Wallace uses an intoxicating array of vocal styles to bring her songs to life: a dusky alto on “The Lonely Talking” (co-written with KP Hawthorn); gospel-tinged belting on “When She Cries” (inspired by the end of a six-year drought in California), and a soaring soprano on “Santa Ana Winds.” The latter, a country-rock chronicle of California’s devastating wildfires, is a co-write with Dallas artist Andrew Delaney, a frequent collaborator whom she calls “the most brilliant lyricist I’ve ever met.” Wallace inhabits his stirring “Elephants,” giving voice to women who refuse to be “quiet as a mouse in a room full of elephants.” The Wallace-Delaney-penned “Echo Canyon” is, she says, “a southwestern cowboy ballad that’s a modern take on a yodel song.” Wallace’s heart-wrenching “Desert Rose” tells of a young mother’s struggle to give her baby a better life across the border.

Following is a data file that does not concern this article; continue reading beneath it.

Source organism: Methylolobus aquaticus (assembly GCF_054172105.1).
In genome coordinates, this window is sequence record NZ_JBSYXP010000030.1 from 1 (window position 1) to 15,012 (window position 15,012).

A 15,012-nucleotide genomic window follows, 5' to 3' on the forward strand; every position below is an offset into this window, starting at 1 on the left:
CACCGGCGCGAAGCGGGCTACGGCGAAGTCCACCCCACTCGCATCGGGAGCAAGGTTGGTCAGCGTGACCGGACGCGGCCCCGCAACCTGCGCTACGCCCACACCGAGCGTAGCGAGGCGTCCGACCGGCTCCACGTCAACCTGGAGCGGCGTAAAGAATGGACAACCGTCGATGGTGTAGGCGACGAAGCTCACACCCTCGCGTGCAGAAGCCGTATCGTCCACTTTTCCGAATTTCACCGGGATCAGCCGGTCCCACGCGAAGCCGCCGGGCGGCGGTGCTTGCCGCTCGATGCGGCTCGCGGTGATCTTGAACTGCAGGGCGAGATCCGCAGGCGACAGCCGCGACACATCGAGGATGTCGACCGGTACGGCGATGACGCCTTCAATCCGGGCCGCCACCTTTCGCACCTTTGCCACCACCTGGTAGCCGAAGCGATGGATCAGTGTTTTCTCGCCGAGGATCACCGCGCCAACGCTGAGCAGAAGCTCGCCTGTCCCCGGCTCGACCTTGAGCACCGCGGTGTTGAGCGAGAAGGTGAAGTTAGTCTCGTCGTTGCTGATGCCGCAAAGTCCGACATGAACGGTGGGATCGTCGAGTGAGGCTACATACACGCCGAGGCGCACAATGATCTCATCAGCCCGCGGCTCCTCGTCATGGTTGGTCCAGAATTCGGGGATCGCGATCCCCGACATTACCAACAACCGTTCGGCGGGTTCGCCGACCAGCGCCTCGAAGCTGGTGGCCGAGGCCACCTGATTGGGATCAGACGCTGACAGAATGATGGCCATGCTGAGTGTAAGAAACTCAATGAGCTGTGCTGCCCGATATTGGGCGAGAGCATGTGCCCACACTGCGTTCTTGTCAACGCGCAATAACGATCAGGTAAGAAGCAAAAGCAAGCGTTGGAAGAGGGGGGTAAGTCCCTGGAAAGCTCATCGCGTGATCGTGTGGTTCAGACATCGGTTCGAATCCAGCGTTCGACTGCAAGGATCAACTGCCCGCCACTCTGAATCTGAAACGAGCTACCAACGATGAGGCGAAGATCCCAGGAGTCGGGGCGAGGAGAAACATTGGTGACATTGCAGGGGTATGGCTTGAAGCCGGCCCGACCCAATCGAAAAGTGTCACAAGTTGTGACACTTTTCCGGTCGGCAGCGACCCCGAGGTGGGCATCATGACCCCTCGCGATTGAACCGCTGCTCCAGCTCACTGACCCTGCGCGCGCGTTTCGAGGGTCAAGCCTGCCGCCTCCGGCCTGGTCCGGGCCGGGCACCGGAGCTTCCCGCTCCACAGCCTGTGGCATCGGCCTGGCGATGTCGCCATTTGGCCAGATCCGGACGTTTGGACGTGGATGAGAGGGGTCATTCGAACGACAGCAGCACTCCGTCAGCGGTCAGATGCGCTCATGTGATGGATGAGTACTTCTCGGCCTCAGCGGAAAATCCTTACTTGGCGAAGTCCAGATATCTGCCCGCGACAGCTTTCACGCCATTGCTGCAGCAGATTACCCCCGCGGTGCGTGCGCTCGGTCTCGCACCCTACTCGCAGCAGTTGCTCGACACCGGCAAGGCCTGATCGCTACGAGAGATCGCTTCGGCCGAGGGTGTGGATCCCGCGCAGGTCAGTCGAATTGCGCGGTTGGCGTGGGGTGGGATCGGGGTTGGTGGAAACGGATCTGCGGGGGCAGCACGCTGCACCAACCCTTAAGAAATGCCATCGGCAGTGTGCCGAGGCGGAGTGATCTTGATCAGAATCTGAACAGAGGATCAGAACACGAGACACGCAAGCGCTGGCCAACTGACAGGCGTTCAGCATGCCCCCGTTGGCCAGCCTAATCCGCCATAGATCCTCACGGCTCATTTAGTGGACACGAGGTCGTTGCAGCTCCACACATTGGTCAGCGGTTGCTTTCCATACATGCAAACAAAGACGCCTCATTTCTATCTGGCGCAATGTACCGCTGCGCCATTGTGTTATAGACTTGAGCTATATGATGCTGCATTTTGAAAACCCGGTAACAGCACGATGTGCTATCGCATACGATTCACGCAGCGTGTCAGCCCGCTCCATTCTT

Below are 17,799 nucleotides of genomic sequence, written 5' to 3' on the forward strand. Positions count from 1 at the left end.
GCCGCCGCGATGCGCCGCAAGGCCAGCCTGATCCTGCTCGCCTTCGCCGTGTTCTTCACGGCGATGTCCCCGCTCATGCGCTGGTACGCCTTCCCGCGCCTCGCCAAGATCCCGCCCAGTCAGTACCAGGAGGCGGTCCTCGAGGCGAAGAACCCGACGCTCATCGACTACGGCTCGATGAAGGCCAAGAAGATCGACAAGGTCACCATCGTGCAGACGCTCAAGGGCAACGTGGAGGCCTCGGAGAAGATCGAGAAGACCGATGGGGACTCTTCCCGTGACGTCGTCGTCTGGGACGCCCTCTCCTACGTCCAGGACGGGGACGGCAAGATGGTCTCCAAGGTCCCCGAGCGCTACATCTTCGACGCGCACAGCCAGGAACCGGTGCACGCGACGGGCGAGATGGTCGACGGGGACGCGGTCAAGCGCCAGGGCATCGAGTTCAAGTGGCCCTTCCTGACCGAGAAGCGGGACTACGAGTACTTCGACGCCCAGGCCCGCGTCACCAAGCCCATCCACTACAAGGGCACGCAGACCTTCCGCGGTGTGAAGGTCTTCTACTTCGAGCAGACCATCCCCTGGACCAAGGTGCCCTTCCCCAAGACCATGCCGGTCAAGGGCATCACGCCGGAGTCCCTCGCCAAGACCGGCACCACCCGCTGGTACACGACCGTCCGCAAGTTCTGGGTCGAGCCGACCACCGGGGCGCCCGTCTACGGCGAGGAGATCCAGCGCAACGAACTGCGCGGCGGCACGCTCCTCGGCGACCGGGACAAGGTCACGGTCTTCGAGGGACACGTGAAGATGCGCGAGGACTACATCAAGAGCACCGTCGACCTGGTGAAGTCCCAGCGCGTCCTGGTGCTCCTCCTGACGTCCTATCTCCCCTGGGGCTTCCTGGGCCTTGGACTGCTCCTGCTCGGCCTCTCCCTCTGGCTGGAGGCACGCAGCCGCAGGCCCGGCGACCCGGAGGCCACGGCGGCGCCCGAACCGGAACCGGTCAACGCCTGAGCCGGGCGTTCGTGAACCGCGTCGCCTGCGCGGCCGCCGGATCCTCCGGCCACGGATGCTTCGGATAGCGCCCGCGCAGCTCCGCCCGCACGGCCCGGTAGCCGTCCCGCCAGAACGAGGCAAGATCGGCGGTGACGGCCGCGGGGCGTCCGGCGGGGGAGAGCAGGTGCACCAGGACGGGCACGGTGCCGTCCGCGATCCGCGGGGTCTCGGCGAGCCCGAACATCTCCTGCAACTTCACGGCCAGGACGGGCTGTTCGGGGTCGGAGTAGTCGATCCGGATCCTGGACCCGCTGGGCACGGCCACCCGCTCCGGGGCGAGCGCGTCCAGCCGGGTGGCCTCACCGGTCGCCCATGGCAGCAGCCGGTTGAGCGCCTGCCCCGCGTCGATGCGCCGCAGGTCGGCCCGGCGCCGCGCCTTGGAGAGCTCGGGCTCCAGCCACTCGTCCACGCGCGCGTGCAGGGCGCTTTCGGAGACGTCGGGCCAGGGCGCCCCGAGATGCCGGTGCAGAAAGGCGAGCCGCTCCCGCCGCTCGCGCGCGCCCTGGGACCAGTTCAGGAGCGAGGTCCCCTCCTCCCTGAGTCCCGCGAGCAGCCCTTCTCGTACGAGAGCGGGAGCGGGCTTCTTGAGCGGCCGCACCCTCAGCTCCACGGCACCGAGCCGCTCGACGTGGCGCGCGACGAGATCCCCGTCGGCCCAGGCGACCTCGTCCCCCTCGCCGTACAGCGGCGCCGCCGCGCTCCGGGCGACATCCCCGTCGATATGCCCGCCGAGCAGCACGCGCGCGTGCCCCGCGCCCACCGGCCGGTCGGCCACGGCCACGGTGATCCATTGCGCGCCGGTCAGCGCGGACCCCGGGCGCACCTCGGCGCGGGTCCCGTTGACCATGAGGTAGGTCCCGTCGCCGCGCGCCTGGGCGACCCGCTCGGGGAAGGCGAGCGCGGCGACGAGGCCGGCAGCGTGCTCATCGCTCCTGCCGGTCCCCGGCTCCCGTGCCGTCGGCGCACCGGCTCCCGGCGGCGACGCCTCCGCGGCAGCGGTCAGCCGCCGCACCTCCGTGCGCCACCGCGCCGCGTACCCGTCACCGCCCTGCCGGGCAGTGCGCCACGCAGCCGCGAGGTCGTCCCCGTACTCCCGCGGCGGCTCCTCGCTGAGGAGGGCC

Lyrically, the heart of the album is the luminous anthem, “The Blue,” says Wallace. It describes her own journey to “get over my fears and go for the thing I love the most.” She knew that being a traveling troubadour and committing herself fully to music could be a dangerous choice. “In some ways, I wish I had done it sooner,” she says. “But I’m also glad I have the life experience to help fuel my songwriting and survive life on the road.” The highly charged emotional feel of “The Blue” derives in part from its exquisite layered harmonies – Wallace’s vocals joined by those of her father, mother, and brother. Known as “blood harmony,” when kinfolk sing together, it conveys a rapturous kind of purity and strength. That buoyancy radiates throughout Alice Wallace’s Into the Blue, lifting her listeners up, transporting them into the world of a seasoned troubadour looking back from a dream realized and dues paid without regret.